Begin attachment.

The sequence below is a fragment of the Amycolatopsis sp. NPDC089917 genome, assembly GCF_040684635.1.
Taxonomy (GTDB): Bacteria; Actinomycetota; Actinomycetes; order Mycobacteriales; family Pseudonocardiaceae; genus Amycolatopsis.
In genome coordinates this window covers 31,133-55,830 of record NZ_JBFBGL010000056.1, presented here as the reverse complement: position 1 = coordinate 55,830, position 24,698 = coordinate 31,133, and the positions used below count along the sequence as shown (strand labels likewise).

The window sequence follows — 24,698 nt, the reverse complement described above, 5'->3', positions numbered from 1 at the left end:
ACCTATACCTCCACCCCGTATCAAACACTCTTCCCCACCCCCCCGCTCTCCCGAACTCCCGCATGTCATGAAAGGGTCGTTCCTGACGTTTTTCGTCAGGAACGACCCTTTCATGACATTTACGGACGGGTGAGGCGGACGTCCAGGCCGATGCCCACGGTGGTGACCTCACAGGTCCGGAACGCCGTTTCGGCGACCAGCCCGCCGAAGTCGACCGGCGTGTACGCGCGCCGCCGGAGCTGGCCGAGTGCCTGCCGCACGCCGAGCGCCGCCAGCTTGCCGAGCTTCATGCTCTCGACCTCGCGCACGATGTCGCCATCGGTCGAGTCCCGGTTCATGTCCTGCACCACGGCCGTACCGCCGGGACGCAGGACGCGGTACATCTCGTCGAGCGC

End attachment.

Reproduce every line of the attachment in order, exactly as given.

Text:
The sequence below is a fragment of the Amycolatopsis sp. NPDC089917 genome, assembly GCF_040684635.1.
Taxonomy (GTDB): Bacteria; Actinomycetota; Actinomycetes; order Mycobacteriales; family Pseudonocardiaceae; genus Amycolatopsis.
In genome coordinates this window covers 31,133-55,830 of record NZ_JBFBGL010000056.1, presented here as the reverse complement: position 1 = coordinate 55,830, position 24,698 = coordinate 31,133, and the positions used below count along the sequence as shown (strand labels likewise).

The window sequence follows — 24,698 nt, the reverse complement described above, 5'->3', positions numbered from 1 at the left end:
ACCTATACCTCCACCCCGTATCAAACACTCTTCCCCACCCCCCCGCTCTCCCGAACTCCCGCATGTCATGAAAGGGTCGTTCCTGACGTTTTTCGTCAGGAACGACCCTTTCATGACATTTACGGACGGGTGAGGCGGACGTCCAGGCCGATGCCCACGGTGGTGACCTCACAGGTCCGGAACGCCGTTTCGGCGACCAGCCCGCCGAAGTCGACCGGCGTGTACGCGCGCCGCCGGAGCTGGCCGAGTGCCTGCCGCACGCCGAGCGCCGCCAGCTTGCCGAGCTTCATGCTCTCGACCTCGCGCACGATGTCGCCATCGGTCGAGTCCCGGTTCATGTCCTGCACCACGGCCGTACCGCCGGGACGCAGGACGCGGTACATCTCGTCGAGCGC